While I’m talking about this with my friends, they ask me about the fifth kingdom, and whether or not I believe the statue’s feet with ten toes represents a future globalist kingdom, that according to a lot of people, looks ready to emerge any year now. I suppose with the current conspiratorial threat of a new world order, theory or not, many Christians who don’t walk in the hope and reality of heaven on earth agree with the idea that things are getting worse and that this growing darkness is the fulfillment of biblical prophecy. My friends are of that number of believers who have allowed this prophetic dream to be only part-fulfilled in their mind and are waiting for the scary emergence of a world-wide empire ruled by the Antichrist. The reason this belief causes their hope in Christ to be periodically put into confusion, is the part of the dream that follows the fifth kingdom. You see, during the fifth kingdom with ten toes representing ten kings of a divided empire, God will set up a kingdom that will never be destroyed; a kingdom that obliterates all of the other kingdoms leaving their memory to blow away into nothing.
Did you notice what some Christians believe? If the fifth kingdom in the dream is indeed in our future, and God sets up His kingdom after it arises, that means the kingdom of God isn’t here now and therefore we shouldn’t expect the nature of heaven to show up in our daily lives, let alone in the affairs of the nations. If this is the true meaning of the dream, that only after the evil empire of ten ruling houses arises, God will finally establish His kingdom on earth, then I can understand why the grief of loss became too much for my friends to overcome. To them, a theological misinterpretation of Daniel chapter 2 has added to the confusion in their minds concerning the nature of God and their purpose on earth. As Christians, we’re called to be the light of the world, in other words, we’re supposed to carry the reality of heaven in our spirit and release it on earth, advancing the kingdom of God forward.
Here’s the point: the ten toed kingdom isn’t in our future, it was in our past, and to be precise, it was in full swing when the first Christmas happened. You see, when you read in the bible about Jesus fulfilling the prophecy of being born in Bethlehem, the reason Mary and Joseph had to travel there while she was full-term in her pregnancy was because Caesar Augustus called for a national census and that was the town where Joseph hailed from. That particular Caesar is known historically to have split up the Roman empire into ten provinces in order to maintain order due to their widespread dominion. It was during the time of those provincial kings that God set up His kingdom. In the dream, the thing that brought down the statue was a rock cut out without hands. This earthly element formed by unseen, divine hands was a prophetic picture of Jesus, conceived by the Spirit and born in human flesh.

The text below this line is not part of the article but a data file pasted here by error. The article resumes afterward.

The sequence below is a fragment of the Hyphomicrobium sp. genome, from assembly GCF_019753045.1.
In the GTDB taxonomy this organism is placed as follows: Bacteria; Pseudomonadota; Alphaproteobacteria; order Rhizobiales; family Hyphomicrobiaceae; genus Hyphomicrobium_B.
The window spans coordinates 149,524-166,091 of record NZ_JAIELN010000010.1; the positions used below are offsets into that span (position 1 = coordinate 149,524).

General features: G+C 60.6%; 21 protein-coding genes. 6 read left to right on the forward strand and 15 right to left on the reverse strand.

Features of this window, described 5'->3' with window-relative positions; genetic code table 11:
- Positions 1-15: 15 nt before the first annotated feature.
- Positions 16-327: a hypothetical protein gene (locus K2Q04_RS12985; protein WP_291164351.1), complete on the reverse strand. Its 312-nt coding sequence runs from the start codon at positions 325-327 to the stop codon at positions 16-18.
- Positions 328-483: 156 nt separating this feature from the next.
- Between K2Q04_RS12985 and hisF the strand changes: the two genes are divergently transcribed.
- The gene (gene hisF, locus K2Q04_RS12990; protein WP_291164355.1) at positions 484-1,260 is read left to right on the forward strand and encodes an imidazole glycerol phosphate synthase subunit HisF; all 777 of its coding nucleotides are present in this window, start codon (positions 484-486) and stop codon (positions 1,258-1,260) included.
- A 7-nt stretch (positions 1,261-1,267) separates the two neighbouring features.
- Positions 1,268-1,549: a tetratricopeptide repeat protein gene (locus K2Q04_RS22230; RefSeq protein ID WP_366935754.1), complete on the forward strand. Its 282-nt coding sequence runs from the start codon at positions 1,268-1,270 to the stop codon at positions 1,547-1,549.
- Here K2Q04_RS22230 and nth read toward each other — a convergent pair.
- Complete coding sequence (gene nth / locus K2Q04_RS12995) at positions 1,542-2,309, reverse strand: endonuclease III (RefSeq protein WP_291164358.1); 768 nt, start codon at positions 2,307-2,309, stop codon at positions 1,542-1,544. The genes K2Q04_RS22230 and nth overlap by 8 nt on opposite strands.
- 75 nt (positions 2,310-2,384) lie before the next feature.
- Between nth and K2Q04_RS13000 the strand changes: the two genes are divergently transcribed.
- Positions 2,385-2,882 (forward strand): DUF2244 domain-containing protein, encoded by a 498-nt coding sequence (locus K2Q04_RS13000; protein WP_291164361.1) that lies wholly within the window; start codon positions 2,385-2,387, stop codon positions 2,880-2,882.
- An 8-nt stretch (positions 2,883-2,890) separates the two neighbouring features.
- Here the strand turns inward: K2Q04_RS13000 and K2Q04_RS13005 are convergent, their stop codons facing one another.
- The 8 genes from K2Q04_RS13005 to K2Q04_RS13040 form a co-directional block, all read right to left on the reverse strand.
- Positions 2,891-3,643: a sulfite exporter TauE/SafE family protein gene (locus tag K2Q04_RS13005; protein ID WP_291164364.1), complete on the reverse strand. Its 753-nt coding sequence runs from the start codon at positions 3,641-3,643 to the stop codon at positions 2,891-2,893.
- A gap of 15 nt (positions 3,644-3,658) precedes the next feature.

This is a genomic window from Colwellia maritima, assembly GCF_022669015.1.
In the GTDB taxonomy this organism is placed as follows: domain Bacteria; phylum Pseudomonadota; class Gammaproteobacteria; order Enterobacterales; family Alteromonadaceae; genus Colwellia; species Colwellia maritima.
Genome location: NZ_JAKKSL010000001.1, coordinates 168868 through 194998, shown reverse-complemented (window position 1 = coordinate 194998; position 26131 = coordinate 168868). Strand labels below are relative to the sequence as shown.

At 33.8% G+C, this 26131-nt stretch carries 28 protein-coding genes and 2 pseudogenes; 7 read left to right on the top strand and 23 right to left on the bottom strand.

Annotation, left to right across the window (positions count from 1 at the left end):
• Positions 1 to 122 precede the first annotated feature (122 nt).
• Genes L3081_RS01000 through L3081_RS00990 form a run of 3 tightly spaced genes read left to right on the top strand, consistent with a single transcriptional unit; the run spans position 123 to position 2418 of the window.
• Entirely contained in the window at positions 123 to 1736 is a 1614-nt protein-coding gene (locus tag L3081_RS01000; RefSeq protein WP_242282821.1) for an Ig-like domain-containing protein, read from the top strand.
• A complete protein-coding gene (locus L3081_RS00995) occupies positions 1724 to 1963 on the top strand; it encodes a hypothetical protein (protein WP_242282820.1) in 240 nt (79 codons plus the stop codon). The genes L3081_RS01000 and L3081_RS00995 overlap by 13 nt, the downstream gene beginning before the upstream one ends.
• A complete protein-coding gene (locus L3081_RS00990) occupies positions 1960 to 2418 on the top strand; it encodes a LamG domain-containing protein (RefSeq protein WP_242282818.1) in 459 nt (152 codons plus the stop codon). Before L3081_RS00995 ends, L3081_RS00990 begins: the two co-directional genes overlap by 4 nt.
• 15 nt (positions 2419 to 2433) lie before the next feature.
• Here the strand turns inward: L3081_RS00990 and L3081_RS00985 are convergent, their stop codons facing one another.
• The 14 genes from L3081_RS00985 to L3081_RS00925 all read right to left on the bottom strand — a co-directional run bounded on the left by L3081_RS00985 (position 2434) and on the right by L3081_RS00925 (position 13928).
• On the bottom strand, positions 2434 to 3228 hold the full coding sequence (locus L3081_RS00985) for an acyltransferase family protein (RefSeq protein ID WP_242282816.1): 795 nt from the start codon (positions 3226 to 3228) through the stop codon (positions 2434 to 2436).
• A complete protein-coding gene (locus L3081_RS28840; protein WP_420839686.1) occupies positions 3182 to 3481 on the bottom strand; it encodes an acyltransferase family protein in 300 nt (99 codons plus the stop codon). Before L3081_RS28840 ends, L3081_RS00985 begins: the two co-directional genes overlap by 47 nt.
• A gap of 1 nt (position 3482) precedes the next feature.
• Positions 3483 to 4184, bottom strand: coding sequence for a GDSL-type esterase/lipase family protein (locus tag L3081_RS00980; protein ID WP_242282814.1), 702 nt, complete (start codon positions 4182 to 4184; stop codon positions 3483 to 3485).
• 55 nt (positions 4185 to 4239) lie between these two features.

Once I had gone through all the details of the dream with my friends, it was this next point that I wanted them to understand the most, and that is, when God put on flesh in the form of a man – the very second He was born on Christmas Day – the kingdom came to earth. The kingdom was inside of Him and everything He did on earth was a manifestation of heaven. So when Jesus began His ministry and went about preaching the good news of the kingdom, healing the sick, casting out demons and raising people from the dead, this wasn’t just to prove He was God, it was to demonstrate what the kingdom is like, what it’s like to live in the domain of the king and to dwell under His rulership. In the kingdom of God, people aren’t sick, oppressed by evil spirits or dead, instead people are free, they’re healthy, of sound mind and alive. During the first coming of Jesus, He revealed the reality of heaven in a tangible way that was destined to be accessible by all who believe in Him by faith. You see, the bible says that although Jesus was 100% God, by choice He emptied Himself and operated on earth 100% as a human, fully relying on God as we are called to rely on God.